Biometrics are measurable characteristics specific to an individual. They can be used to identify individuals. The use of biometrics for identification has the potential to make our lives easier, and the world we live in a safer place. While numerous different types of exploitable biometrics exist, facial identification is highly pursued because the data can be captured at a distance without requiring the subject s active cooperation. While traditionally 2D images of faces have been used, 3D scans that contain both 3D data and registered color are becoming easier to acquire. Before 3D face images can be used to identify an individual, they require some form of initial alignment information, typically based on facial feature locations. This thesis proposes and analyzes a multimodal approach to automatic facial feature detection. After beginning with a discussion on biometrics and the role of automatic facial feature detection, we provide a comparative evaluation of 3D sensors. We follow this by a discussion of the algorithm s performance when constrained to frontal images and an analysis of its performance on a more complex dataset with significant head pose variation.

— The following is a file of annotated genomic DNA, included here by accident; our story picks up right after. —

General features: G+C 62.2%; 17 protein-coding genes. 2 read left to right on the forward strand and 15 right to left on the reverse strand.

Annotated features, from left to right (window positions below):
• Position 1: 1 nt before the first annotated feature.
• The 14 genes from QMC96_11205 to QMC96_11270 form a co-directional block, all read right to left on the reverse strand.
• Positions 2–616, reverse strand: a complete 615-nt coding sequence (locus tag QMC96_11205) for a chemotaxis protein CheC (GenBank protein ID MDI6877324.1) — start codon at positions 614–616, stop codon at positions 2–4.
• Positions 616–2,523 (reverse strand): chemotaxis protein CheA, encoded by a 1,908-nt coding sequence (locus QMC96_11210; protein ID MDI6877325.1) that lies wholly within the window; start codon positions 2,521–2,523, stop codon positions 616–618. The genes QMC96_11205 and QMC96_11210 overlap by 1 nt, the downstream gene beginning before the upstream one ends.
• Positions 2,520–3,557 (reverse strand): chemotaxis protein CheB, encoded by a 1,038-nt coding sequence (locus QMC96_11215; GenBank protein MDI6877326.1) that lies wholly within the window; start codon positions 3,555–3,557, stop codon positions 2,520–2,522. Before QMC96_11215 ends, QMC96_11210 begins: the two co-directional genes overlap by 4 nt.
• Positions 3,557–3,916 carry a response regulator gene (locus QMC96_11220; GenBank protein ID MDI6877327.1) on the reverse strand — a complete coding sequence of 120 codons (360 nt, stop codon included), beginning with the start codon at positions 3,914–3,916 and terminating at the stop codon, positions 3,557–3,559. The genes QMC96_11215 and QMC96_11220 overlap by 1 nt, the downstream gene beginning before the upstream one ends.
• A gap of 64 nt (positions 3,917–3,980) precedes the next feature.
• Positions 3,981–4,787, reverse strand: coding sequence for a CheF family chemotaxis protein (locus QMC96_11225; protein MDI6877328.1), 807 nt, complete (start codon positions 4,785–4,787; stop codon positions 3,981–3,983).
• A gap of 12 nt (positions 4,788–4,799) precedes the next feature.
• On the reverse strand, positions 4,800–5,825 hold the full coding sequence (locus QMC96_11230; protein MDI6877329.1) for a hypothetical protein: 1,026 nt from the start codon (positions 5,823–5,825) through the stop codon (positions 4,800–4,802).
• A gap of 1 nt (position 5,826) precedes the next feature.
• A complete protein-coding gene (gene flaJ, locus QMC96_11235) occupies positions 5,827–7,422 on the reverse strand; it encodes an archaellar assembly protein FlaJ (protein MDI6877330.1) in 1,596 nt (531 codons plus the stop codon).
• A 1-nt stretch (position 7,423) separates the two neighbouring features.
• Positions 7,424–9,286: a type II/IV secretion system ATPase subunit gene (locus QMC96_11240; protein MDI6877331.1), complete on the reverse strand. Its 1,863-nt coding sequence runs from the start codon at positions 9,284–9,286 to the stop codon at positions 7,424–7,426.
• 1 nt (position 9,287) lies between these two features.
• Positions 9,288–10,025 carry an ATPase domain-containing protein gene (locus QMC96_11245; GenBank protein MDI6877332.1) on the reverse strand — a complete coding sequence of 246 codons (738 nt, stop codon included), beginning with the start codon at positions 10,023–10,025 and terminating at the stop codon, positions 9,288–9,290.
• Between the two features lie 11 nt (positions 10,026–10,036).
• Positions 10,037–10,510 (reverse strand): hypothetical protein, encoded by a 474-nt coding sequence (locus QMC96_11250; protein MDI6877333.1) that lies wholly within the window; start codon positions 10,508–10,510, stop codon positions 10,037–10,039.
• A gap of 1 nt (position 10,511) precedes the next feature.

|Author||Christopher Bensing Boehnen|
|Contributor||Kevin Bowyer, Committee Member|
|Contributor||Patrick Flynn, Committee Chair|
|Contributor||Robert Stevenson, Committee Member|
|Degree Level||Master's Thesis|
|Degree Discipline||Computer Science and Engineering|
|Departments and Units|